The neckline is the top edge of a garment that surrounds the neck, especially from the front view. Neckline also refers to the overall line between all the layers of clothing and the neck and shoulders of a person, ignoring the unseen undergarments.
For each garment worn above the waist, the neckline is primarily a style line and may be a boundary for further shaping of the upper edge of a garment with, for example, a collar, cowl, darts or pleats. In that respect it is similar to the waistline and hemline.
these have a curved U-shape, with the arms of the U hanging on the shoulders. The depth of the U can vary, ranging from demure styles to plunging.
V-neck (2–4 linear edges, side edges diverge)
originate from the middle east, these are formed by two diagonal lines from the shoulders that meet on the chest creating a V shape. The depth of the V can vary, ranging from demure styles to plunging. The surplice version of this neckline (known as a portrait neckline) is an alternative. The V may also be truncated by a small bottom edge, forming a trapezoid.
square neck (linear side edges neither converge nor diverge)
these are characterized by three linear edges, the bottom edge meeting the side edges at right angles. The bottom edge cuts across the figure horizontally and the side edges pass over the shoulders. A special case of this is the slot neckline, in which the side edges are very close (roughly the width of the collar-bone points), forming a narrow slot.
Deep V neckline
A halter top
A woman in a tube top
deep or plunging neck
these are low necklines, in either V, U or square shapes, that reveal various amounts of cleavage.
these have a high, wide, slightly curved neckline that pass past the collarbones and hang on both shoulders, and are also called bateau necklines or Sabrina necklines. A variation is the portrait neckline.
off-the-shoulder (one edge, nearly linear. Also known as Carmen neckline)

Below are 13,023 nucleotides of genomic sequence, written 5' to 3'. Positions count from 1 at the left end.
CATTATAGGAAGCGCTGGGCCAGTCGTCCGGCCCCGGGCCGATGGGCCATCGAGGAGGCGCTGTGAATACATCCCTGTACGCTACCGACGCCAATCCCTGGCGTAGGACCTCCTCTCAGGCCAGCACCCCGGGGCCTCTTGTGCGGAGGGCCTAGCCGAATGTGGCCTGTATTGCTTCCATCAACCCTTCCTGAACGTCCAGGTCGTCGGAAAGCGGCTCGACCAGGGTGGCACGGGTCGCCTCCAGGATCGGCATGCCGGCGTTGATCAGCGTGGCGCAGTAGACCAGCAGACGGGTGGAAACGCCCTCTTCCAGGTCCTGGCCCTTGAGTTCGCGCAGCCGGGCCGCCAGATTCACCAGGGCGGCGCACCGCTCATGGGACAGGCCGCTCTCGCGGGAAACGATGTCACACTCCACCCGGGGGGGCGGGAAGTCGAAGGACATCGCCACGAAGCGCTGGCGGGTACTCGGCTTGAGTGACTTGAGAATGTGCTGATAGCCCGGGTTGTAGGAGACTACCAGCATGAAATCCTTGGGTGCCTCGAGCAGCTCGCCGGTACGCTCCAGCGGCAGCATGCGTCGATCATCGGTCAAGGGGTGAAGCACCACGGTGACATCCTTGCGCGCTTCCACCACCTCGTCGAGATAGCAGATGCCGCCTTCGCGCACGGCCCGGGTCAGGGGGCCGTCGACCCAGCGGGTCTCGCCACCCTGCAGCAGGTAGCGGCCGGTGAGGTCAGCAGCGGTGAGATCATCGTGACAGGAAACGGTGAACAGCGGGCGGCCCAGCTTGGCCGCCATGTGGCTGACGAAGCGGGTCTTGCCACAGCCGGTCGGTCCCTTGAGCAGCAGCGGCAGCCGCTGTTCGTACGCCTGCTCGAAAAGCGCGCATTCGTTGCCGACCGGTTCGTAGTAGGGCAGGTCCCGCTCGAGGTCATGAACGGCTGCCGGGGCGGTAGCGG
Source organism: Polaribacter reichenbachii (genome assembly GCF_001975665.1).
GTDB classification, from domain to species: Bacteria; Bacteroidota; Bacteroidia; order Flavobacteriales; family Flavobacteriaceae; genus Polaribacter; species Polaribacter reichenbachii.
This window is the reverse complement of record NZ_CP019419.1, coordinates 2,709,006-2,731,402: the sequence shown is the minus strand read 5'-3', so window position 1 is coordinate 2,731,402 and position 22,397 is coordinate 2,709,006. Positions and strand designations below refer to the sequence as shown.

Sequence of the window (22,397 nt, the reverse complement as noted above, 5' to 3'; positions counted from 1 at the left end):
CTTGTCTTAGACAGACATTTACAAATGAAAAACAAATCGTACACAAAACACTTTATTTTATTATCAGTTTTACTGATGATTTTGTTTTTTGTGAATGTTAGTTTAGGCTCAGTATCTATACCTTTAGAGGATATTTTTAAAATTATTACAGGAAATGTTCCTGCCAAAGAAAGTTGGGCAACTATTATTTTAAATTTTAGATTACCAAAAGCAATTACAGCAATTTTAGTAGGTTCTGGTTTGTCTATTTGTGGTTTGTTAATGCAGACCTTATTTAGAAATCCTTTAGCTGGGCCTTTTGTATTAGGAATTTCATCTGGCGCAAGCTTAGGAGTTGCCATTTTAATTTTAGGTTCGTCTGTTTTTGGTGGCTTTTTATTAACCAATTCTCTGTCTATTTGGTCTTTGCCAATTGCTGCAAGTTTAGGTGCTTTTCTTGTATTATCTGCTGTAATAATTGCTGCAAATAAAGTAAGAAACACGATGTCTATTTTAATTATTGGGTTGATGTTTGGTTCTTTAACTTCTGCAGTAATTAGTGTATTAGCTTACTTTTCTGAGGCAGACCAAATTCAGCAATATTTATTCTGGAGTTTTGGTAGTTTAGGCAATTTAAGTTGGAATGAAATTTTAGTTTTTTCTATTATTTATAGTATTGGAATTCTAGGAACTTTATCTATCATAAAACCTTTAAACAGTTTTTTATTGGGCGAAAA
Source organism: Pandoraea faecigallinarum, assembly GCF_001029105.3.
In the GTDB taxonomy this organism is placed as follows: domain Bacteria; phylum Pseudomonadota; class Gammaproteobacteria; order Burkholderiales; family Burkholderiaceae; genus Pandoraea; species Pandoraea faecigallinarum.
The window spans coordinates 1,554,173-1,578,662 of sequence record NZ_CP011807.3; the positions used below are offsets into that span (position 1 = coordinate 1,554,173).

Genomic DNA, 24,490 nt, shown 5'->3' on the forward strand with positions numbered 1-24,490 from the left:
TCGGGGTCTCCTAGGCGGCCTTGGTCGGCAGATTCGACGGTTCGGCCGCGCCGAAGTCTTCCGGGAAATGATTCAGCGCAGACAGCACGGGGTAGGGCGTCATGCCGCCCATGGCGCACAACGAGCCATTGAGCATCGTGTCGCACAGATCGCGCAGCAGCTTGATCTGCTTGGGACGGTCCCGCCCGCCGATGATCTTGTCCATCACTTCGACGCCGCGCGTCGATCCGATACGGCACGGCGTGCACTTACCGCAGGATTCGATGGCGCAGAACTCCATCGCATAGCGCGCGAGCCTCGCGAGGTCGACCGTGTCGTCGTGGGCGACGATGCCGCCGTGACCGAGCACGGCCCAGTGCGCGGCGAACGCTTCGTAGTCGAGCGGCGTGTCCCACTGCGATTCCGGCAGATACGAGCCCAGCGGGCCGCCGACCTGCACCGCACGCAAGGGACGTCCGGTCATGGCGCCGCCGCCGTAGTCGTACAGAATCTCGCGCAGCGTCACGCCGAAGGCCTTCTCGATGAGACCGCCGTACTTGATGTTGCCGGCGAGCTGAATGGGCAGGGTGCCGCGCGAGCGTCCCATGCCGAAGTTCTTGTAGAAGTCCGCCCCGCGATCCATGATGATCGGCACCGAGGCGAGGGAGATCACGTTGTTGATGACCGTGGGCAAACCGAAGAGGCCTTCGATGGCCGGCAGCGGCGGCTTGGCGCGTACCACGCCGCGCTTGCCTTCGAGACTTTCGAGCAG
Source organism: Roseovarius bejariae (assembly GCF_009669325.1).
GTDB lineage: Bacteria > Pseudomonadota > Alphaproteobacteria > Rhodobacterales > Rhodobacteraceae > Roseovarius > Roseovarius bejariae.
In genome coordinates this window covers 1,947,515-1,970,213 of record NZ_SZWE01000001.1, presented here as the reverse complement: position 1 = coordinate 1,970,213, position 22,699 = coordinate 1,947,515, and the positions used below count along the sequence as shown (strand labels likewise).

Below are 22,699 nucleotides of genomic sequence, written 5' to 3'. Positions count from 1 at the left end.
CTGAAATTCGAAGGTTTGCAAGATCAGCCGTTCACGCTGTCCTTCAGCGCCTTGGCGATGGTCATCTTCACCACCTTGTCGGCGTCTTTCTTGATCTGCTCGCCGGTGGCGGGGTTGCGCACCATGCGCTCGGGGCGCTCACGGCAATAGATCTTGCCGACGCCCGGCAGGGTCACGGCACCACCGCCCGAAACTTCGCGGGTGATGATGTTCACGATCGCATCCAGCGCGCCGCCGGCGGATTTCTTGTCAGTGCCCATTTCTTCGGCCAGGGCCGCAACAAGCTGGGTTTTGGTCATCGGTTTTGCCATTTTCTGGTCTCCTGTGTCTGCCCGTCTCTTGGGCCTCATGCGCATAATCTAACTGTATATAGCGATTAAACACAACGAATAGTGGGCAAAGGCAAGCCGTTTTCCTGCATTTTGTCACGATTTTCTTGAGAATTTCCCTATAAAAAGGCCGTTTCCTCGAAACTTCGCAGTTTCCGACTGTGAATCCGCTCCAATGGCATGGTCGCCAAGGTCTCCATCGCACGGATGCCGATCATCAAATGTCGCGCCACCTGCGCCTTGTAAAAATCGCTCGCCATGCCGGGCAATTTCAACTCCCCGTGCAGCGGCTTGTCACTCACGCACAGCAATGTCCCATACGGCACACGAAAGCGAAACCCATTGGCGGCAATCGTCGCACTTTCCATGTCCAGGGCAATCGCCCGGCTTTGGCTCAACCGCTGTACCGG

these are similar to boat necklines but are significantly lower, below the shoulders and collar bone. Usually these pass over the arms but, in the strapless neckline style, may pass under the arms. These necklines accentuate the shoulders and neck of the wearer.
one-shoulder necklines (one edge, nearly linear)
these are asymmetrical linear necklines that cut across the torso diagonally, usually from one shoulder to under the other arm.
halter necklines (linear, side edges converge on neck)
these feature a V-neck or scoop front neckline with straps which wrap around and connect at the nape of the neck.
these have a curved bottom edge that is concave down and usually doubly scalloped to resemble the top half of a heart. The side edges often converge on the neck, similar to halter necklines. Sweetheart necklines accentuate the bosom.
these are similar to halter necklines, but the converging diagonal lines meet in front of the neck, forming a "keyhole". More generally, these feature a central hole, usually just below the collar bones. These necklines are seen infrequently.
these are similar to how a bathrobe's neckline is formed by one side of the garment overlapping the other. For a dress, the lower layer is usually sewn to the top layer just under the bust.
The shape of a necklines can be modified in many ways, e.g., by adding a collar or scarf, overlaying it with a gauzy material or decorating the edges with scallops, picots or ruffles. The neckline can be a sharp edge of fabric or a more gentle cowl, and can also be accentuated by pattern(s) in the fabric itself.
The neckline can frame the shoulders, neck and face, and change their apparent width, height and angularity. It is generally advised that the neckline shape be chosen to balance the wearer's natural features. Thus, a face with round curves is well-framed by an angular (linear) neckline and collar, whereas an angular face is softened with curves. Similarly, a short neck and face will appear lengthened by necklines with strong vertical (or nearly vertical) lines, such as a plunging V neckline (or a long knotted scarf or necklace); conversely, high necklines such as the jewel or turtleneck types balance long faces. Broad shoulders can seem more narrow with style lines that converge inwards (e.g., the halter neckline), whereas pear-shaped figures can be balanced by diverging or horizontal lines, e.g., an off-the-shoulder or boat neckline.
The designer should also consider the amount of decolletage the wearer would like and whether the visibility of undergarments (such as bra straps) is relevant. These factors may influence the depth and width of the neckline, respectively.